The result, Austin explained, is a magnetic personality that turns the horrors of what MIddleberg lived through into an opportunity to celebrate those people who are the brightest lights in a dark world.
“Charles has an incredible story and he is an amazing storyteller,” Austin said. “The kids, it’s like they’re listening to their favorite uncle or your best grandpa. They just fall in love with him after 45 minutes.”
Middleberg deeply values the evidence of how sharing his testimony with school children has affected them.
“I have an enormous accumulation of letters and pictures and all kinds of mementos from the schools I’ve gone to,” he said. “To me, it’s extremely rewarding because these children understand that I’m sharing my story not because of its horrors, but because of the incredible people in it.”
Austin believes that connection is facilitated by the fact that Middleberg, who was a 9-year-old when World War II came to France, was roughly the same age as the students he speaks to when he lived through the Holocaust.
“He talks about his younger brother and his parents and his relationship with them, which permeates the whole story,” Austin said. “That separation of his family, that’s a big part of it. Kids feel that even without living through Charles’ experience, because those are classic kid worries and they can relate that way.”
But it’s the book’s title that underscores the true message both Middleberg and Austin want to pass along to their young audience.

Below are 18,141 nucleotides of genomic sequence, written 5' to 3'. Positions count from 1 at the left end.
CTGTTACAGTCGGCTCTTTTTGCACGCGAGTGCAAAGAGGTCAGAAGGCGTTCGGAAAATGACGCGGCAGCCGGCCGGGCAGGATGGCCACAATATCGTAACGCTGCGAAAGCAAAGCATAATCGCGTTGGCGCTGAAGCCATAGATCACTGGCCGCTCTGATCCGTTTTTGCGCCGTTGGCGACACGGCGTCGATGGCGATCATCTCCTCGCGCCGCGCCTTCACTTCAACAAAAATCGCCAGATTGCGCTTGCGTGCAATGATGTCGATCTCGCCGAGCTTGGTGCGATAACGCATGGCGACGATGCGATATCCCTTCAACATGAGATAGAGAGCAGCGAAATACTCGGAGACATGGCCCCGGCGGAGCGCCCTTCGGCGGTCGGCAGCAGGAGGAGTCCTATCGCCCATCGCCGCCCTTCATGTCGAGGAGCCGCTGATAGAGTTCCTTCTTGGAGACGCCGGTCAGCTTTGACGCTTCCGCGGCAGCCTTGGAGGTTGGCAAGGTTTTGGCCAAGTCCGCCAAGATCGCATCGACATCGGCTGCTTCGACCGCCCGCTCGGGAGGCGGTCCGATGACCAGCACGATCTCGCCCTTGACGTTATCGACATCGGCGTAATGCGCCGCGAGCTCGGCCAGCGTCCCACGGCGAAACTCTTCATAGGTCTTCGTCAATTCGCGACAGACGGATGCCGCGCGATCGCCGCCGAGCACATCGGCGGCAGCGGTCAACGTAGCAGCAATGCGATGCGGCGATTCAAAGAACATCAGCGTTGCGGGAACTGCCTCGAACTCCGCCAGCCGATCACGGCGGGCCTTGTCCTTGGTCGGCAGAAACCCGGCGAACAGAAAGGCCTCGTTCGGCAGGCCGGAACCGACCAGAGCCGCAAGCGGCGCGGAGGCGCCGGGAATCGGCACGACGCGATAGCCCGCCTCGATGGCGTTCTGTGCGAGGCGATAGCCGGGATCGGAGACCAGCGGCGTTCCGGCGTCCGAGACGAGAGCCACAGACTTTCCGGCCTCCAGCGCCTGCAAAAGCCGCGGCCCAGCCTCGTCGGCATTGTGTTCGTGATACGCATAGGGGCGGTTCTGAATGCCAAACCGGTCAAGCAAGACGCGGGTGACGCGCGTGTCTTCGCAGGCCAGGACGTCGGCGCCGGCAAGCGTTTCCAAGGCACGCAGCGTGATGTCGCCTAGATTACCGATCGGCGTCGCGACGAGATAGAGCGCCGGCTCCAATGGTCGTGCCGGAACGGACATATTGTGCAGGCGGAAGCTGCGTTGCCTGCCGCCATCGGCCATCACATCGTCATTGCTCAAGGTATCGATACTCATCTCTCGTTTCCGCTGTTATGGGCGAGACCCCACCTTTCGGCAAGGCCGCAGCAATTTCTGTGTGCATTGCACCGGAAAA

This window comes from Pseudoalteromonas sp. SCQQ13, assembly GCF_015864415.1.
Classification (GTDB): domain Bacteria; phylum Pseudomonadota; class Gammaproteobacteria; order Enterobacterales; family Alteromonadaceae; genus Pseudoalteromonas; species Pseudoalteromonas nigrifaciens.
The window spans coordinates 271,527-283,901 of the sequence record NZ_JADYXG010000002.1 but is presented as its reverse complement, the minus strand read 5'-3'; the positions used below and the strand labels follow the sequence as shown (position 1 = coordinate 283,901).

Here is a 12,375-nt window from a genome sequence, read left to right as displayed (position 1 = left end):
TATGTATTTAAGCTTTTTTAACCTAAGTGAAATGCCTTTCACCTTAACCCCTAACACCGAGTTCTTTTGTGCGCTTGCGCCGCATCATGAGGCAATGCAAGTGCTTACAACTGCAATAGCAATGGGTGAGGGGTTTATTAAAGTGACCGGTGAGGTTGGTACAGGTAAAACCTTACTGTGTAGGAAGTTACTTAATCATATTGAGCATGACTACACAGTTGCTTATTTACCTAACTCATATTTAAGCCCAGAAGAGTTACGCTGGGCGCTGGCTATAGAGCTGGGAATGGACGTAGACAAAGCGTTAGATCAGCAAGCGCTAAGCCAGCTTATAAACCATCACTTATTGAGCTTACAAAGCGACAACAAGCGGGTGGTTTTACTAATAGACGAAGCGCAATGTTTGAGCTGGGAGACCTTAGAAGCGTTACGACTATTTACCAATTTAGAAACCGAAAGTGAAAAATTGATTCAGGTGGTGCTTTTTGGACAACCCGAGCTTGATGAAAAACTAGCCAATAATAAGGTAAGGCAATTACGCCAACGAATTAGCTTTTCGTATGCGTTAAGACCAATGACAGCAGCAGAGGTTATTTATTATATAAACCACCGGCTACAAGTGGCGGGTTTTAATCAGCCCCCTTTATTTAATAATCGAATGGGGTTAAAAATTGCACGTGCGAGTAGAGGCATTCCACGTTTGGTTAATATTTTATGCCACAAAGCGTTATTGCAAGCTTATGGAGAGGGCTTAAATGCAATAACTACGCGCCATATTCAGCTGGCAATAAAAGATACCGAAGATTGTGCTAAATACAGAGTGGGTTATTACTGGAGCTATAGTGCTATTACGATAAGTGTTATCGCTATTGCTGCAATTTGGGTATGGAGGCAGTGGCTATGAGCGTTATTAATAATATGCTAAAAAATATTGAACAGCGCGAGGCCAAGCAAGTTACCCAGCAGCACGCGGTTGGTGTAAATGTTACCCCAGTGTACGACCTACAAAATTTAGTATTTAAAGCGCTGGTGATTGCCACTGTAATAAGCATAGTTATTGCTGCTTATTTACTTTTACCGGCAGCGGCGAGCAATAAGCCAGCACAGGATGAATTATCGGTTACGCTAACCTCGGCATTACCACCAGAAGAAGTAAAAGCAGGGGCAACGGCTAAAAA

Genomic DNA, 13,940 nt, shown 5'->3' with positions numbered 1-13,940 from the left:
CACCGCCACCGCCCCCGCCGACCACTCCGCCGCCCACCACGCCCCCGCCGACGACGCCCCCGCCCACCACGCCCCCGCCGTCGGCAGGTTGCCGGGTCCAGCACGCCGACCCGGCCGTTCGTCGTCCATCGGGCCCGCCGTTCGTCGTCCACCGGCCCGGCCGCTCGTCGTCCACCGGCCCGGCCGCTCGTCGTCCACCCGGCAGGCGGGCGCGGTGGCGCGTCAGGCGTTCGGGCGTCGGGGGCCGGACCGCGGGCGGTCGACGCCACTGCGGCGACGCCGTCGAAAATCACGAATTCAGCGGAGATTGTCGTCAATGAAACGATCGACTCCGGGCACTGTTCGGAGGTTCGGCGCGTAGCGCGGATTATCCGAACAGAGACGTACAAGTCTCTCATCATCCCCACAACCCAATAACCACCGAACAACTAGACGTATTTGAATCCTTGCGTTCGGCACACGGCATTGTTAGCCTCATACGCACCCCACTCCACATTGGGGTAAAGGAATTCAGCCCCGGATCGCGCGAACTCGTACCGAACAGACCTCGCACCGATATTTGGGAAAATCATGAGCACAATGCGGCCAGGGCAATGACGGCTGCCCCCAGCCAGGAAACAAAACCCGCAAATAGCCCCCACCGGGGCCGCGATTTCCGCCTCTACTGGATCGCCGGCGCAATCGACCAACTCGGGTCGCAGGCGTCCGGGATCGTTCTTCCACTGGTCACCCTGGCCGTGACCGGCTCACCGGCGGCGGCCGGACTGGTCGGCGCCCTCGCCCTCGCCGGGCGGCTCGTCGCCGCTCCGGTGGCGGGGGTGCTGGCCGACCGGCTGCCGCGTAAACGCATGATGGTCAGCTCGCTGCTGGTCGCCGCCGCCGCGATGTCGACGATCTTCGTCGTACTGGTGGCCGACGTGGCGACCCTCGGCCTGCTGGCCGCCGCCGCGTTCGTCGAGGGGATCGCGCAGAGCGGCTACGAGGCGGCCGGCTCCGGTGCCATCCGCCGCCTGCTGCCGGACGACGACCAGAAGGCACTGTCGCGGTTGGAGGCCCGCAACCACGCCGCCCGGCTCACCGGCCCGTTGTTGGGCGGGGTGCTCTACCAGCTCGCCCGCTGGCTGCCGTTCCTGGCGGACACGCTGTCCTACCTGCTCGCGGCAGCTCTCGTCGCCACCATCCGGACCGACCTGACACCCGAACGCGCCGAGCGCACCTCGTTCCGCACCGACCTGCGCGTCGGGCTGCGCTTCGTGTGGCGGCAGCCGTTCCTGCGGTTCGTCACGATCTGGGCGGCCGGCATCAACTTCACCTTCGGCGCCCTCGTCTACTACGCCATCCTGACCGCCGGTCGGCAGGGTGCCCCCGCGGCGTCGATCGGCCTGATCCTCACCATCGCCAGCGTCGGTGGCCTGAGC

“The first time I heard him speak, he spoke of the small miracles of complete strangers who had an opportunity to act in one of two ways,” Austin recalled. “One way would have meant instant death for him. The other way meant risking themselves to help him, and in each case they chose the second. He uses that to show students that they always have the chance to choose what’s right and be the person who helps make the world a better place.”
Because, as Middleberg sees it, leading by example is how one person can make a lasting impact.
“I know my time is limited, so I want to make it meaningful,” he said. “I talk about what I have witnessed in the hope that it never happens again.”
Austin — whom Middleberg calls “my best friend” — is thrilled that “Small Miracle” is out in the world now so others can bear witness to Middleberg’s story.
But there is an even greater personal reward.
“I get to have Charles as a friend,” Austin said. “And I am a better person for knowing him.”
“Small Miracle” is available on both Amazon and at barclaypressbookstore.com/Small-Miracle.html.